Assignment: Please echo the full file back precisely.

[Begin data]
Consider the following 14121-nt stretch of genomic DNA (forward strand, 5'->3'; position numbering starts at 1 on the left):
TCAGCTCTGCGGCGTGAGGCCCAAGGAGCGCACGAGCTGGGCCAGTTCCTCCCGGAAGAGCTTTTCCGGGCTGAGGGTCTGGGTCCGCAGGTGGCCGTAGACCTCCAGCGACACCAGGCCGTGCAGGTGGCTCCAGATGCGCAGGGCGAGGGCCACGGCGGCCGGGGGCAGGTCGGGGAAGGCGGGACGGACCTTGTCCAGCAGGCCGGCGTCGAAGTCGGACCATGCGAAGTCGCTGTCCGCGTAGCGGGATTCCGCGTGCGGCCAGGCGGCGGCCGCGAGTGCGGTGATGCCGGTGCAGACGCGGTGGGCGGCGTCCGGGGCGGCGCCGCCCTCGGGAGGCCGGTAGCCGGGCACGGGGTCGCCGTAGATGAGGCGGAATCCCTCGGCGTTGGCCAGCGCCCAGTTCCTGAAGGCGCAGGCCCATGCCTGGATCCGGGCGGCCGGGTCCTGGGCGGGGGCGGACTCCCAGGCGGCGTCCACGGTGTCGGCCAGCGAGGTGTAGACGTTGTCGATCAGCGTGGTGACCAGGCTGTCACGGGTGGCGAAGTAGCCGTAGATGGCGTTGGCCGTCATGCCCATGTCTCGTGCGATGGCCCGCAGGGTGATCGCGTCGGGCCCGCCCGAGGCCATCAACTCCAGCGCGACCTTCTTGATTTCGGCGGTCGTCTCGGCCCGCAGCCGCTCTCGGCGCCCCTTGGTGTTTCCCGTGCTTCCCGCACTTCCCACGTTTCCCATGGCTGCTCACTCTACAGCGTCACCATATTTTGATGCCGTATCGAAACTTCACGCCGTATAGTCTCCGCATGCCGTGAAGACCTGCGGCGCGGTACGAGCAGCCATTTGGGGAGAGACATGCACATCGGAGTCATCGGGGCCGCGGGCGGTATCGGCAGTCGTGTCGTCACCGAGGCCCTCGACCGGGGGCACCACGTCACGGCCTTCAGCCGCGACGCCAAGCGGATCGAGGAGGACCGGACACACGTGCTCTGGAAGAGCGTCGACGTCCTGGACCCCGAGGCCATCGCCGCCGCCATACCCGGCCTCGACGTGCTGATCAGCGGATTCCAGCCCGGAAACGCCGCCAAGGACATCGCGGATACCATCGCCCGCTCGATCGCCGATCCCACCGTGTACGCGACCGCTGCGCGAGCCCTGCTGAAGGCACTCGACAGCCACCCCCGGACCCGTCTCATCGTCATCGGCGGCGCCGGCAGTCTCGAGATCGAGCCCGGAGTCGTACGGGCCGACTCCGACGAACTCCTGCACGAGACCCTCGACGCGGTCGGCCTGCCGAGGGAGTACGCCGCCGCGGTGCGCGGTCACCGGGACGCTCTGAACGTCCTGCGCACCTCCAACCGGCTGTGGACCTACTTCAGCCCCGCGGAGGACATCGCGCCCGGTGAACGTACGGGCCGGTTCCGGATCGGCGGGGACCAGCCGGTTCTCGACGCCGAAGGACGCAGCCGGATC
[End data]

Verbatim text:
Consider the following 14121-nt stretch of genomic DNA (forward strand, 5'->3'; position numbering starts at 1 on the left):
TCAGCTCTGCGGCGTGAGGCCCAAGGAGCGCACGAGCTGGGCCAGTTCCTCCCGGAAGAGCTTTTCCGGGCTGAGGGTCTGGGTCCGCAGGTGGCCGTAGACCTCCAGCGACACCAGGCCGTGCAGGTGGCTCCAGATGCGCAGGGCGAGGGCCACGGCGGCCGGGGGCAGGTCGGGGAAGGCGGGACGGACCTTGTCCAGCAGGCCGGCGTCGAAGTCGGACCATGCGAAGTCGCTGTCCGCGTAGCGGGATTCCGCGTGCGGCCAGGCGGCGGCCGCGAGTGCGGTGATGCCGGTGCAGACGCGGTGGGCGGCGTCCGGGGCGGCGCCGCCCTCGGGAGGCCGGTAGCCGGGCACGGGGTCGCCGTAGATGAGGCGGAATCCCTCGGCGTTGGCCAGCGCCCAGTTCCTGAAGGCGCAGGCCCATGCCTGGATCCGGGCGGCCGGGTCCTGGGCGGGGGCGGACTCCCAGGCGGCGTCCACGGTGTCGGCCAGCGAGGTGTAGACGTTGTCGATCAGCGTGGTGACCAGGCTGTCACGGGTGGCGAAGTAGCCGTAGATGGCGTTGGCCGTCATGCCCATGTCTCGTGCGATGGCCCGCAGGGTGATCGCGTCGGGCCCGCCCGAGGCCATCAACTCCAGCGCGACCTTCTTGATTTCGGCGGTCGTCTCGGCCCGCAGCCGCTCTCGGCGCCCCTTGGTGTTTCCCGTGCTTCCCGCACTTCCCACGTTTCCCATGGCTGCTCACTCTACAGCGTCACCATATTTTGATGCCGTATCGAAACTTCACGCCGTATAGTCTCCGCATGCCGTGAAGACCTGCGGCGCGGTACGAGCAGCCATTTGGGGAGAGACATGCACATCGGAGTCATCGGGGCCGCGGGCGGTATCGGCAGTCGTGTCGTCACCGAGGCCCTCGACCGGGGGCACCACGTCACGGCCTTCAGCCGCGACGCCAAGCGGATCGAGGAGGACCGGACACACGTGCTCTGGAAGAGCGTCGACGTCCTGGACCCCGAGGCCATCGCCGCCGCCATACCCGGCCTCGACGTGCTGATCAGCGGATTCCAGCCCGGAAACGCCGCCAAGGACATCGCGGATACCATCGCCCGCTCGATCGCCGATCCCACCGTGTACGCGACCGCTGCGCGAGCCCTGCTGAAGGCACTCGACAGCCACCCCCGGACCCGTCTCATCGTCATCGGCGGCGCCGGCAGTCTCGAGATCGAGCCCGGAGTCGTACGGGCCGACTCCGACGAACTCCTGCACGAGACCCTCGACGCGGTCGGCCTGCCGAGGGAGTACGCCGCCGCGGTGCGCGGTCACCGGGACGCTCTGAACGTCCTGCGCACCTCCAACCGGCTGTGGACCTACTTCAGCCCCGCGGAGGACATCGCGCCCGGTGAACGTACGGGCCGGTTCCGGATCGGCGGGGACCAGCCGGTTCTCGACGCCGAAGGACGCAGCCGGATC